EVERETT — Property tax statements will be mailed this month, reflecting the 32.5 percent increase in the average assessed home value reported last year in Snohomish County.
But tax statements won’t be going up at the same rate. The average increase in property taxes countywide was calculated at 8.4%, with most places seeing increases anywhere from 2% to 18%, according to the county assessor’s office.
That’s because a rise in assessed property value does not equate to a rise in taxes — rates depend on the levies in each area. And this year, corresponding tax changes “varied drastically” between districts, according to the assessor’s office.
Take Monroe and Mill Creek for example.
Both areas saw similar value increases, yet the tax impact is quite different. Homeowners in the Monroe area can expect a 10.1% tax increase. In the Mill Creek area, however, taxes will triple that at about 30%.
The rise in Mill Creek is primarily due to two things. First, the City of Mill Creek annexed into the South Snohomish County Fire & Rescue Regional Fire Authority, and the tax rates with the South Snohomish are higher. Secondly, multiple Everett School District levies passed.
Meanwhile in the Marysville area, residential values increased an average of 27%, but taxes decreased. Local voters denied a series of proposed school levies, so taxes were down an average of 25%.
Housing prices have jumped in Snohomish County in recent years.
For 2017 taxes, the average home in Everett had an assessed value of $260,800.
By 2021 taxes, it was $382,800.
As of 2023, it’s $551,000. That’s more than double what it was six years ago.
The average home in ritzy Woodway now boasts an assessed value of $2.3 million for 2023 taxes, and the average Brier home topped six figures for this year’s taxes. Now it is valued at $1 million. Of the 21 cities listed in the county assessor’s report, the most affordable homes are in Darrington, with an average value of $299,900. The average home in Snohomish County is valued at $715,700.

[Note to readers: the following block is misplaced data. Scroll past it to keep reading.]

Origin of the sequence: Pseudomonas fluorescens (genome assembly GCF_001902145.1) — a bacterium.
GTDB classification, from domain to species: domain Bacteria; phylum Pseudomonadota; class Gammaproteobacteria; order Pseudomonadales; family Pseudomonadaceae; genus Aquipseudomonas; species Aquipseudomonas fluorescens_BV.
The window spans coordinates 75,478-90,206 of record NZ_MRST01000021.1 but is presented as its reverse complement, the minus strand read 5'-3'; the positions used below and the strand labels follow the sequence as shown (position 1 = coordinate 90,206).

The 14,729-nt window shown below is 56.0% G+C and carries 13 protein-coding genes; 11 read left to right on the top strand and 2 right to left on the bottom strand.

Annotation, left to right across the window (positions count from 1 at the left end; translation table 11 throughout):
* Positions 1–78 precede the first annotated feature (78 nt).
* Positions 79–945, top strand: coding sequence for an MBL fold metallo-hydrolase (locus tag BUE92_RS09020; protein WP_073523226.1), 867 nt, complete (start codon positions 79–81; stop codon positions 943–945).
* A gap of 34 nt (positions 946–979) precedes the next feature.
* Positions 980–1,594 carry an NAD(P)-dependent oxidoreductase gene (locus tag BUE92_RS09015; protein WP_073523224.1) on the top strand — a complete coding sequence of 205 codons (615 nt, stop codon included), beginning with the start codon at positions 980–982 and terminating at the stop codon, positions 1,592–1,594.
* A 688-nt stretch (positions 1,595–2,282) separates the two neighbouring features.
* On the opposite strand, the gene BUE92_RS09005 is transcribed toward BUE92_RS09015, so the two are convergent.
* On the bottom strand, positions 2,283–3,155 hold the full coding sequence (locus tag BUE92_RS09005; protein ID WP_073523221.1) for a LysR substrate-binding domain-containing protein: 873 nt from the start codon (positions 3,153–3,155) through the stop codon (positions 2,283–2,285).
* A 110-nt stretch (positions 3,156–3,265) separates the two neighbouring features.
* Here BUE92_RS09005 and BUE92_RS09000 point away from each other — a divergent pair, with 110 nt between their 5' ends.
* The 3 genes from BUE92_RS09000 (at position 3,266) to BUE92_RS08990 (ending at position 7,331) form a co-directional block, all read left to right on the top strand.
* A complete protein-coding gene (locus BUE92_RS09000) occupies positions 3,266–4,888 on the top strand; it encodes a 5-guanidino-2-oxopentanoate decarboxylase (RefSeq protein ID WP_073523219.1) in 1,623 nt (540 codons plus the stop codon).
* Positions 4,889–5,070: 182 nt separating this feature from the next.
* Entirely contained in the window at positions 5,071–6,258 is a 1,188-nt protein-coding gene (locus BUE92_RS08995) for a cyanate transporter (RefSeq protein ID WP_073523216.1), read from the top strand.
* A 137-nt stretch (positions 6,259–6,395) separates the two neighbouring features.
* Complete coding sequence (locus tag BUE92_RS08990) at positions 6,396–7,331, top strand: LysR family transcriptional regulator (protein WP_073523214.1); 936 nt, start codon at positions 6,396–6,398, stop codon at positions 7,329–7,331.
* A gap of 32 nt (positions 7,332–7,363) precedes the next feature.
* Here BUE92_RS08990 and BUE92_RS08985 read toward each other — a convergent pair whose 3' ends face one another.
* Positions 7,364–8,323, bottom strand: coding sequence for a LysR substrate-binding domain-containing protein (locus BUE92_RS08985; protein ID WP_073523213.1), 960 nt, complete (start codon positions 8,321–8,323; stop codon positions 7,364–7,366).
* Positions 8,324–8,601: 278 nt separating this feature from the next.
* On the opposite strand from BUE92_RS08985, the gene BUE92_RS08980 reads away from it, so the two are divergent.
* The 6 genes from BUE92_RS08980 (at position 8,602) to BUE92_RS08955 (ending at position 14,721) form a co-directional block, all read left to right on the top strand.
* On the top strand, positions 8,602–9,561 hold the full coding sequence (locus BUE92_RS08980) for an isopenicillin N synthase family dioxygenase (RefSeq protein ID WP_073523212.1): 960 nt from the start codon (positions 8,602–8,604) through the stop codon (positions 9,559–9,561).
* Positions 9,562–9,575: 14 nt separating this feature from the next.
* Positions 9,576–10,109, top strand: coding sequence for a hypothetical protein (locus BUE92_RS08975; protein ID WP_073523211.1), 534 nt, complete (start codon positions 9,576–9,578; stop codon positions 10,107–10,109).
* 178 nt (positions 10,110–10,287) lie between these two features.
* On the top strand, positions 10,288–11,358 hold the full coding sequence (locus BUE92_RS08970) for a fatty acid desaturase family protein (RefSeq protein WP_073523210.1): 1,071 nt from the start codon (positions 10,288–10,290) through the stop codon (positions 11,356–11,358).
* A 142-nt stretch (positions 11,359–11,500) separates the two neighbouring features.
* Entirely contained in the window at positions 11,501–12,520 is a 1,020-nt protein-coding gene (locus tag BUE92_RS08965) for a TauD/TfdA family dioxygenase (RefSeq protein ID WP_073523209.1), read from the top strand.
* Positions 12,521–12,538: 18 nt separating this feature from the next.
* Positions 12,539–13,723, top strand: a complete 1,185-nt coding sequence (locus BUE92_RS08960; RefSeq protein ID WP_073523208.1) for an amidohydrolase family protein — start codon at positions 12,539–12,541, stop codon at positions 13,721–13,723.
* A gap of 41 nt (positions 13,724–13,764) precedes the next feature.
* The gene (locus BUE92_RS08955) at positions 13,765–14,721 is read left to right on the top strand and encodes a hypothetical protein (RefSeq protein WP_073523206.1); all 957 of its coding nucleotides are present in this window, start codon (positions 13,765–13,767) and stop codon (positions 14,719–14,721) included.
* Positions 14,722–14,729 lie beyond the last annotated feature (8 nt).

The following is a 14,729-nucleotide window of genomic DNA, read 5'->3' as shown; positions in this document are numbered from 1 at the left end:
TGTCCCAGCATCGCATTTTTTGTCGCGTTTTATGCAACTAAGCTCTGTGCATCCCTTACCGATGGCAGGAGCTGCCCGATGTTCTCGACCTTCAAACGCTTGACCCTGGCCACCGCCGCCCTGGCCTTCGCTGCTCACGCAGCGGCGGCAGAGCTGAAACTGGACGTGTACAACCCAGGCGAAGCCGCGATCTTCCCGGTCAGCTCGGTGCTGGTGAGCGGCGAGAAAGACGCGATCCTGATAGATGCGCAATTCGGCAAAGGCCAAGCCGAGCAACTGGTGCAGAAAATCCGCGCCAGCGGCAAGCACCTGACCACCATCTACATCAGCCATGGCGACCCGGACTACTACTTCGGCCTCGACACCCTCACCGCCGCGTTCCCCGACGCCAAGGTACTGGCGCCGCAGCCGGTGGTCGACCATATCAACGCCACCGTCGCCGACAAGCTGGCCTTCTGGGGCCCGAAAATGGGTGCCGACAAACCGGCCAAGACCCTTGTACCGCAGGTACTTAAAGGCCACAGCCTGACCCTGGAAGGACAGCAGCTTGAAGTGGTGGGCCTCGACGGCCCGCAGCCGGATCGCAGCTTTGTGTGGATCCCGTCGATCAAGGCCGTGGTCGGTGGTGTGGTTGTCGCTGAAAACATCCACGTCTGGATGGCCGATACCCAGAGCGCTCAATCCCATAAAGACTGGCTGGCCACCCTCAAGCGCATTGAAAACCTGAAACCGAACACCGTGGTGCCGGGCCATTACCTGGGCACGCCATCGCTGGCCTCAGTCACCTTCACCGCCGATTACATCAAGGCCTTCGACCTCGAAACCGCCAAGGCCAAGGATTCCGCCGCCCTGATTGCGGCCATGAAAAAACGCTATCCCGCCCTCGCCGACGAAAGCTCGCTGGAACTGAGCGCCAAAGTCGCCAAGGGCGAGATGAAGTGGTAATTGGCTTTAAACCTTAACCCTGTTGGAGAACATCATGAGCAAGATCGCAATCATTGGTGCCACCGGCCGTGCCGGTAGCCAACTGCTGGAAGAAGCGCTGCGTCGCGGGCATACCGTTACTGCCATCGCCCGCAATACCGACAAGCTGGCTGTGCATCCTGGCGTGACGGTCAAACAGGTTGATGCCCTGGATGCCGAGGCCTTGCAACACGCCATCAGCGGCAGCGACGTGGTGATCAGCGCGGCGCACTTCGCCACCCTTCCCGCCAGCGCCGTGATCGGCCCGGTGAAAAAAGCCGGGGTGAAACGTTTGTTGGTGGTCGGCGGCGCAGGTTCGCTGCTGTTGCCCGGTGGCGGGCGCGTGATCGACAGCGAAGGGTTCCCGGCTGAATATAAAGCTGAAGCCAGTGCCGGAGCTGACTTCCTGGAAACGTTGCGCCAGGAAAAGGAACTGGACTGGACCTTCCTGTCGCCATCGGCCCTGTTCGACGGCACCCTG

Looking forward to this year’s assessment, County Assessor Linda Hjelle does not expect a similar rise. In fact, changes in the market suggest a plateau or downward trend. The assessed home values for 2024 taxes will be released in June.
Tax statements are mailed out by the county treasurer.
In 2022, Snohomish County voters approved 23 of 36 monetary property tax measures on the ballot. Those approved included 19 school district levies, three fire district EMS levies and a fire district levy.
Property taxes gets divided up between 11 groups, with local school districts and state schools getting the most money at 34.4% and 29.2%, respectively. Fire districts are allocated 11.34% and coming in at the bottom is Parks and Recreation, with 0.04%.
Collected property taxes for all of Snohomish County will be 5.45% more than last year, totaling $1.669 billion. That is an $86.2 million increase from 2022.
Tax relief is available for limited income senior citizens and people with disabilities. To apply for a property tax exemption, the disposable income threshold is $55,743 for 2023. Participants are required to reside in their principle Snohomish County residence for six months per year to qualify.
House Bill 1438 expanded exemptions by allowing deductions for common health care-related items, such as the costs of Medicare supplemental insurance, durable medical equipment, mobility enhancing equipment, prosthetic devices and naturopathic medicines.
Average assessed home values in …
All of Snohomish County
Average tax change: 421.41, or 8.4% increase
Average tax change: $73.56, or a 2% increase
Average tax change: $635.06, or a 10.3% increase
Average tax change: $800.14, or a 13.9% increase
Average tax change: $331.89, or a 17.7% increase
Average tax change: $185.18, or a 3.1% increase
Average tax change: 638.01, or a 16.4% increase
Average tax change: $389.54, or a 16.1% increase
Average tax change: $342.94, or a 9.7% increase
Average tax change: $409.66, or a 9.0% increase
Average tax change: $278.14, or a 6.2% increase
Average tax change: negative $1,020.59, or a 24.9% decrease
Average tax change: $1,772.15, or a 29.8% increase
Average tax change: $418.98, or a 10.1% increase
Average tax change: $250.73, or a 6.0% increase
Average tax change: $615.90, or a 11.4% increase
Average tax change: $354.21, or a 7.0% increase
Average tax change: $228.93, or a 5.7% increase
Average tax change: $1,269.07, or an 8.8% increase
Average tax change: $460.47, or a 9.0% increase
Correction: This story and headline originally suggested rates had gone up 32.5% for two years in a row. The 2023 assessed home value (calculated in 2022) rose 32.5% and the assessed home value for 2024 is yet to be determined. The new assessment is expected to be reported in June.